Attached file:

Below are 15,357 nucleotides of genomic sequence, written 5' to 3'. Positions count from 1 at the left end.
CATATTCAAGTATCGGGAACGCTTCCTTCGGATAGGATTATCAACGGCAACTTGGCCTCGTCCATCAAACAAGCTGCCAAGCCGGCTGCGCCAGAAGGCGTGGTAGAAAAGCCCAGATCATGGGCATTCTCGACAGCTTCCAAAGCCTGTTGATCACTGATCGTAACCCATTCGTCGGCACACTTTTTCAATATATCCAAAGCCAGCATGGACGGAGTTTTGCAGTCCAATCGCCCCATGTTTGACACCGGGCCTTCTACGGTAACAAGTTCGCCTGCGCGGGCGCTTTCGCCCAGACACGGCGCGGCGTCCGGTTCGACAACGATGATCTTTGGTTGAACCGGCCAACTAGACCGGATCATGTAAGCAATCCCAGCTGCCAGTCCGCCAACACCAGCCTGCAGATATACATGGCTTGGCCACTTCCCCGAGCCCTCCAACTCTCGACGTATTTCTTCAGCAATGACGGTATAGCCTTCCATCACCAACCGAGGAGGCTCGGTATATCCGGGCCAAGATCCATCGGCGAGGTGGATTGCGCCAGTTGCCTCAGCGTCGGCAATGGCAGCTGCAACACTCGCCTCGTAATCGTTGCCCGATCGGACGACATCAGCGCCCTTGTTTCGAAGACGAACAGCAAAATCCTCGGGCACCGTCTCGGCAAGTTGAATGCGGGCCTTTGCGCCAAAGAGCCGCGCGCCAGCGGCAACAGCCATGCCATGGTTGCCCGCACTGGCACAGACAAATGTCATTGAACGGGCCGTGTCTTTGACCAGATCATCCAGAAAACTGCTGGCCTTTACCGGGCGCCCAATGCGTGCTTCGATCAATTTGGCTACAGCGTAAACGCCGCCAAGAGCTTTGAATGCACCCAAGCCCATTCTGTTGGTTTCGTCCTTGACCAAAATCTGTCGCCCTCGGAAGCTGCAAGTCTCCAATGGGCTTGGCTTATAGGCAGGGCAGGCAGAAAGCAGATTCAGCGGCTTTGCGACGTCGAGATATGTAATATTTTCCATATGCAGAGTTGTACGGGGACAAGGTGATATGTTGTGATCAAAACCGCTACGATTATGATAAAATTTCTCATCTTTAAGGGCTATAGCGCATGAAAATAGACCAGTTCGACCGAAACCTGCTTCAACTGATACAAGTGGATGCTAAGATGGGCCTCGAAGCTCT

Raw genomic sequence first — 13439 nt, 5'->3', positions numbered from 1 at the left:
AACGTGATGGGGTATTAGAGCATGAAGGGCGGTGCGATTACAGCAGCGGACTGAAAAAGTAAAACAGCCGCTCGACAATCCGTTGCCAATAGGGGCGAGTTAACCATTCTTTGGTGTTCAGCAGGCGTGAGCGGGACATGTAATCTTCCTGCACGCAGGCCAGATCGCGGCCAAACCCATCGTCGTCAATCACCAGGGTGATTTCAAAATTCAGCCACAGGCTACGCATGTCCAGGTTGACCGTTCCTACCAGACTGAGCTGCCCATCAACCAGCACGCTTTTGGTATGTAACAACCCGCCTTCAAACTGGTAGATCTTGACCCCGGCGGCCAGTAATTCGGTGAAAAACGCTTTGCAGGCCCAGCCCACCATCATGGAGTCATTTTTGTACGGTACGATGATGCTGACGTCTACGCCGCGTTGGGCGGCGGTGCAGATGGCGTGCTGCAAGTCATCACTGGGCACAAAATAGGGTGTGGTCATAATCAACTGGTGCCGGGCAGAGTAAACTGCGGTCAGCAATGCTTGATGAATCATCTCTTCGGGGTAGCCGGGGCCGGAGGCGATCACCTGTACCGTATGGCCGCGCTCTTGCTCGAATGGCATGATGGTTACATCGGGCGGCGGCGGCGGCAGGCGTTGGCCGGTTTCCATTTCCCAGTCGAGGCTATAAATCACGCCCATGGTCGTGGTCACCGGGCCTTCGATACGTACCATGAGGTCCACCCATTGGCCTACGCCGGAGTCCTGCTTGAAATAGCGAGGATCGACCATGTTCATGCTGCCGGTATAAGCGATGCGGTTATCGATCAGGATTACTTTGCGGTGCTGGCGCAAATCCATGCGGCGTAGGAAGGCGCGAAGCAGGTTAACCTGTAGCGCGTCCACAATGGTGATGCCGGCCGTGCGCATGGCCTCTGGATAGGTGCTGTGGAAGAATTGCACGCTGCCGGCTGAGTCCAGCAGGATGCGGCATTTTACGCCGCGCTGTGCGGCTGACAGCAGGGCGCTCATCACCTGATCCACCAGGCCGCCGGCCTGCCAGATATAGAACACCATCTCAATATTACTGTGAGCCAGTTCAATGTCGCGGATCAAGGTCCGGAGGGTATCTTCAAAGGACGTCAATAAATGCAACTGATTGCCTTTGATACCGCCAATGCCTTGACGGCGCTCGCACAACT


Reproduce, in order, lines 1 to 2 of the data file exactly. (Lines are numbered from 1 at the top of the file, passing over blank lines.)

Below are 15,357 nucleotides of genomic sequence, written 5' to 3'. Positions count from 1 at the left end.
CATATTCAAGTATCGGGAACGCTTCCTTCGGATAGGATTATCAACGGCAACTTGGCCTCGTCCATCAAACAAGCTGCCAAGCCGGCTGCGCCAGAAGGCGTGGTAGAAAAGCCCAGATCATGGGCATTCTCGACAGCTTCCAAAGCCTGTTGATCACTGATCGTAACCCATTCGTCGGCACACTTTTTCAATATATCCAAAGCCAGCATGGACGGAGTTTTGCAGTCCAATCGCCCCATGTTTGACACCGGGCCTTCTACGGTAACAAGTTCGCCTGCGCGGGCGCTTTCGCCCAGACACGGCGCGGCGTCCGGTTCGACAACGATGATCTTTGGTTGAACCGGCCAACTAGACCGGATCATGTAAGCAATCCCAGCTGCCAGTCCGCCAACACCAGCCTGCAGATATACATGGCTTGGCCACTTCCCCGAGCCCTCCAACTCTCGACGTATTTCTTCAGCAATGACGGTATAGCCTTCCATCACCAACCGAGGAGGCTCGGTATATCCGGGCCAAGATCCATCGGCGAGGTGGATTGCGCCAGTTGCCTCAGCGTCGGCAATGGCAGCTGCAACACTCGCCTCGTAATCGTTGCCCGATCGGACGACATCAGCGCCCTTGTTTCGAAGACGAACAGCAAAATCCTCGGGCACCGTCTCGGCAAGTTGAATGCGGGCCTTTGCGCCAAAGAGCCGCGCGCCAGCGGCAACAGCCATGCCATGGTTGCCCGCACTGGCACAGACAAATGTCATTGAACGGGCCGTGTCTTTGACCAGATCATCCAGAAAACTGCTGGCCTTTACCGGGCGCCCAATGCGTGCTTCGATCAATTTGGCTACAGCGTAAACGCCGCCAAGAGCTTTGAATGCACCCAAGCCCATTCTGTTGGTTTCGTCCTTGACCAAAATCTGTCGCCCTCGGAAGCTGCAAGTCTCCAATGGGCTTGGCTTATAGGCAGGGCAGGCAGAAAGCAGATTCAGCGGCTTTGCGACGTCGAGATATGTAATATTTTCCATATGCAGAGTTGTACGGGGACAAGGTGATATGTTGTGATCAAAACCGCTACGATTATGATAAAATTTCTCATCTTTAAGGGCTATAGCGCATGAAAATAGACCAGTTCGACCGAAACCTGCTTCAACTGATACAAGTGGATGCTAAGATGGGCCTCGAAGCTCT